Papaver rhoeas 'Pastel Doubles Mix' is a glorious mixture of double flowered poppies, with silky texture, in soft colours, from whites to apricot-pinks, lilac-blues, creams and oranges also bi-colours and some interesting picotee types.
Growing to a height of 60 to 75cm (24 to 30in), these romantic, old-fashioned poppies have silky-petaled blossoms that dance on graceful nodding stems.
Papaver rhoeas are easy to grow from seed in almost any site, and look beautiful in the border. They are the easiest thing to establish, as long as you can provide light soil in full sun or light shade. Simply scatter the seeds thinly in either spring or in autumn and gently rake them in.
Sown once the ground has begun to warm in late April, by June you will be blessed with the goose neck, prickly buds and shortly after, gorgeous silky-petaled blooms.
Their delightfully informal habit makes them ideal for integrating into mixed borders or large containers they also look wonderful in the vase.
They can be sown in spring or autumn where they will flower in profusion from mid-May until late September and if seedlings are left to grow, the poppies will come up year after year in the garden.
Sowing: Direct sow in spring or in autumn.
Sow outdoors from spring to early summer or in the autumn for flowering the next season. staggered sowings through spring will extend the flowering season. Seeds are best sown directly where they are to flower in short drills 12mm (½in) deep at around 20°C (68°F). Cover lightly with soil, if sowing more than one annual in the same bed, mark the sowing areas with a ring of light coloured sand and label
Seeds germinate in less than two weeks. The seedlings will appear in rows approx 6 to 8 weeks after planting and can be told from nearby weed seedlings quite easily. Thin the seedlings out so they are finally 4 to 6 in apart by early summer.
Alternatively, leave them to grow as small clumps, of 4 to 6 plants every 30cm (12in) or so. Compost should be kept slightly moist, but not wet at all times.
Prefers well drained soil enriched with manure or compost ahead of planting. Feeding is rarely needed but water well if there are prolonged periods of drought.
Remove spent flowers to encourage prolific blooming. At the end of the season, if required, leave a few plants to die down and self seed. Others can be pulled up and composted
For Cut Flowers:
Cut when flowers are in bud, hold the base of the stems for a few seconds in a flame or boiling water, and the flowers will last several days in water.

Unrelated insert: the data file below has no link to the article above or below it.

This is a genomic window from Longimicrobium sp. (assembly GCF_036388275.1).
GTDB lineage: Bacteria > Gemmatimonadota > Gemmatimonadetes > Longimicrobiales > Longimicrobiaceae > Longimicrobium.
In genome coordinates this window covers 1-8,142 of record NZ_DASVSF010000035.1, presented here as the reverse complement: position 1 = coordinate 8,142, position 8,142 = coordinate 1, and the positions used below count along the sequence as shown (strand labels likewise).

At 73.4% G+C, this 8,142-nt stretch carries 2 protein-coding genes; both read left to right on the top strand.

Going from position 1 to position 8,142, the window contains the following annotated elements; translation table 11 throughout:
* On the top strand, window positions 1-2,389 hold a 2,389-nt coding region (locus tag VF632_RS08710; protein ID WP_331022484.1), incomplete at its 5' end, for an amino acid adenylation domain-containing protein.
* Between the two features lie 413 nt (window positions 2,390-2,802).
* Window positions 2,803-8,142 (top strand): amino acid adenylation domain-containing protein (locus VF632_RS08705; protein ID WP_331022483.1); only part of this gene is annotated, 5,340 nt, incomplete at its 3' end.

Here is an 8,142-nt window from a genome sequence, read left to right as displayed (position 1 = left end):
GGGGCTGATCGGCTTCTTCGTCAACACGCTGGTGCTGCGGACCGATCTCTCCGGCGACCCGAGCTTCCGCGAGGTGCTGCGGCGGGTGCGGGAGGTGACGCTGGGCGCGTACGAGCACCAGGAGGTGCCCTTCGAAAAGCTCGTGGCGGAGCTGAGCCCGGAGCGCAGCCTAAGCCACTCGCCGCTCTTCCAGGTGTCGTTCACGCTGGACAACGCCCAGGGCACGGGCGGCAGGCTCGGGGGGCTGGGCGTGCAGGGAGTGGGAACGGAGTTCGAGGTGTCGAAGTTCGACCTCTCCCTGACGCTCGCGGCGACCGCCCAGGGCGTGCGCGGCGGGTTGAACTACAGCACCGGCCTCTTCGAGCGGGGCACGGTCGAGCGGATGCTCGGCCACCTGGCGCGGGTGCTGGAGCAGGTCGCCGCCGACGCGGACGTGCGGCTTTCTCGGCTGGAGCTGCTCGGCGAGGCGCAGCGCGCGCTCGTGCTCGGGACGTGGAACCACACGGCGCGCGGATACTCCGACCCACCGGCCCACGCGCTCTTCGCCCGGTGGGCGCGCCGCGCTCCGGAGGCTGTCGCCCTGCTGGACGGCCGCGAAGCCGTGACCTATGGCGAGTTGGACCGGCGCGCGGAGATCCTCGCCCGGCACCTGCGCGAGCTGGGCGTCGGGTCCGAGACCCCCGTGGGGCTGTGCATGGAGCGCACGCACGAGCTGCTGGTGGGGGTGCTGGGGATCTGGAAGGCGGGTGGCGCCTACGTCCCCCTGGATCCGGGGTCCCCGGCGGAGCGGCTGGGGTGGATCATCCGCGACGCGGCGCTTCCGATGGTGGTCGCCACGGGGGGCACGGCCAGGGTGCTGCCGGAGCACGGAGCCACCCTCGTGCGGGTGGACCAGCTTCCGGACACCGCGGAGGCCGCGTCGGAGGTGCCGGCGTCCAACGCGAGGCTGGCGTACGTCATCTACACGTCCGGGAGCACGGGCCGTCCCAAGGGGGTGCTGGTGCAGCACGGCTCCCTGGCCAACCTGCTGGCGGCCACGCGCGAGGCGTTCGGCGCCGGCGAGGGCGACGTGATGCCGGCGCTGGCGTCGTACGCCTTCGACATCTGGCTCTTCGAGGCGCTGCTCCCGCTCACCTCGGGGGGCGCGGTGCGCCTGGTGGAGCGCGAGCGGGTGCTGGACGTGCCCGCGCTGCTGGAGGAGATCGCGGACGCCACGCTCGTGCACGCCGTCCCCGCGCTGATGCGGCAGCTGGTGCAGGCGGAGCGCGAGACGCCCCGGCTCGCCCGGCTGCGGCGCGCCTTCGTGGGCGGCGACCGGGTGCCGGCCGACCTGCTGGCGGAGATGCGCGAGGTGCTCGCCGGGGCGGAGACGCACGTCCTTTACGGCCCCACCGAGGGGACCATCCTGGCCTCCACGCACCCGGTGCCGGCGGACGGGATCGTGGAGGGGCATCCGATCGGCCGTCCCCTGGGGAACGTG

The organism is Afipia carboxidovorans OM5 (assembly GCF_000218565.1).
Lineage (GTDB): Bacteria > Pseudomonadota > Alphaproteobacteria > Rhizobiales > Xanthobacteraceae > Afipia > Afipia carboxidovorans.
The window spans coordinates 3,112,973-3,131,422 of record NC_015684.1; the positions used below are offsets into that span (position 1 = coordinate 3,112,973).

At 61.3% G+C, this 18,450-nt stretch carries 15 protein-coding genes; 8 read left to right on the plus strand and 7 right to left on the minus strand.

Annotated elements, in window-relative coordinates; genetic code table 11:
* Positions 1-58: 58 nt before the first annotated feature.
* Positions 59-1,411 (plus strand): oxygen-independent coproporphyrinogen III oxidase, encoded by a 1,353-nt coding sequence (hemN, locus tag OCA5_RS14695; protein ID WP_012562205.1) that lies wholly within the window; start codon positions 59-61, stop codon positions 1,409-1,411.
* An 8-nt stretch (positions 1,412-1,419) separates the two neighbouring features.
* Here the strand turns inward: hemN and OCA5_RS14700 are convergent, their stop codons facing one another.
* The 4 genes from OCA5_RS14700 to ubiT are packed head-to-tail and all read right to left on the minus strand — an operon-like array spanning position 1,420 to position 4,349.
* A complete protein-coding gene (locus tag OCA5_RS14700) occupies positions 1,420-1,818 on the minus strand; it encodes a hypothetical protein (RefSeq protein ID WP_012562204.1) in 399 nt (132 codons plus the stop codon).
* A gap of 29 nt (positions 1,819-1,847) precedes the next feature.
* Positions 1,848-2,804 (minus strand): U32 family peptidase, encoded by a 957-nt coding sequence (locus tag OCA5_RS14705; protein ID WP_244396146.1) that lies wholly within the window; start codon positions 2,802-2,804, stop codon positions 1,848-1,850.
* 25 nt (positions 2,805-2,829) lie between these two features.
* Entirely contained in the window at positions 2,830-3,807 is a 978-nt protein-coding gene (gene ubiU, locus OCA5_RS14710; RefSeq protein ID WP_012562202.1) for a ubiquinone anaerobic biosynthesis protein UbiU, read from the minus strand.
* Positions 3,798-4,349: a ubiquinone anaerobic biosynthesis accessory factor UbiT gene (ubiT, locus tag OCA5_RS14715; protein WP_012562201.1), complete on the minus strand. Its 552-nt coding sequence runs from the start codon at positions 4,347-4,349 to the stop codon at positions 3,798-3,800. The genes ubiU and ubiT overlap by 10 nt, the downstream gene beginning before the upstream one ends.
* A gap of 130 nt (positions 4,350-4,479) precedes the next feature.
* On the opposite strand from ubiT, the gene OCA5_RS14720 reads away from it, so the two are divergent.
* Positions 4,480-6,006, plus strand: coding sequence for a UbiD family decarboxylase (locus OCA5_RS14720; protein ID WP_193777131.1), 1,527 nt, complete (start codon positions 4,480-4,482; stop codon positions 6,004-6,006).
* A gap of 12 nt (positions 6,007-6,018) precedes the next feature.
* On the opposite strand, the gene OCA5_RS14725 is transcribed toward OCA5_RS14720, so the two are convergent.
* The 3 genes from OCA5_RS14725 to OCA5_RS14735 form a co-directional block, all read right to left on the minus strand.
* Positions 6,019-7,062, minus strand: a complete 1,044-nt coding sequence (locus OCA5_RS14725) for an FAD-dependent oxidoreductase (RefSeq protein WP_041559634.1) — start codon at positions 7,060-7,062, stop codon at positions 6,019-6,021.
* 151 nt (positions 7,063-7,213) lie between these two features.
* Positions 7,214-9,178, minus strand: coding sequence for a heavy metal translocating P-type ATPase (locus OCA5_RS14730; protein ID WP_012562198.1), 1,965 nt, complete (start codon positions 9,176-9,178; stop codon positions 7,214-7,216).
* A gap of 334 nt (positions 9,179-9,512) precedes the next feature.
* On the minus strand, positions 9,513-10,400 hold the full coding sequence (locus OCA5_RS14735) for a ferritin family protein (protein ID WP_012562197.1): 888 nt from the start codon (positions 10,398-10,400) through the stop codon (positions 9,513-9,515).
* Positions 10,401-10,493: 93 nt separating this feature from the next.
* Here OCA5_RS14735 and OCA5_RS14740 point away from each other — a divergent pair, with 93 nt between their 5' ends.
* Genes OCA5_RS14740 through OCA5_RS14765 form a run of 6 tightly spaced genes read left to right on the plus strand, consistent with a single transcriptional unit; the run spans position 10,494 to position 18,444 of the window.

Cottage/Informal Garden, Flower Borders and Beds, Wildflower meadows, Butterfly & Bee Gardens, Cut Flowers.
The origin of Papaver rhoeas is not known for certain. As with many such plants, the area of origin is often ascribed by Americans to Europe, and by northern Europeans to southern Europe. The European Garden Flora suggests that it is ‘Eurasia and North Africa’; in other words, the lands where agriculture has been practiced since the earliest times. It was probably introduced into Britain and Ireland along with agricultural crops at least as far back as the Late Bronze Age. It has had an old symbolism and association with agricultural fertility.
Common poppy is found on a wide range of soils but is most frequent on light, calcareous soils. It is a species of flowering plant in the poppy family, Papaveraceae and is pollinated by insects, particularly bumble bees.
The genus name Papaver is the classical Latin name for the poppy
The species name rhoeas is probably derived from the Latin word 'rho' meaning red.
Sir Cedric Morris (1889-1982), the artist who gardened at Benton End in Hadleigh, Suffolk, bred his own series of poppies in muted shades of grey, lilac and purple. Developed around 1910, and originally marketed as ‘Sir Cedric Morris’ they can now be found under the name 'Mother of Pearl'.
Thompson & Morgan then used his strain to produce its fully double 'Angels Choir Mixed’ strain. The result of almost ten years work, it was released in 1980 and was awarded the Fleuroselect Quality Mark. From this line of breeding comes the 'Pastel Double Mix'.
- Additional Information
Packet Size 500mg Average Seed Count 4,500 Seeds Family Papaveraceae Genus Papaver Species rhoeas Cultivar Pastel Doubles Mix Hardiness Hardy Annual Flowers Double flowers in whites to apricot-pinks, lilac-blues, creams and oranges
also bi-colours and some interesting picotee types.
Natural Flower Time Late spring to mid summer Height 60 to 75cm (24 to 30in) Position Full Sun Aspect West or South facing. Sheltered. Soil Well drained, Light. Time to Sow Direct sow from early spring or in autumn.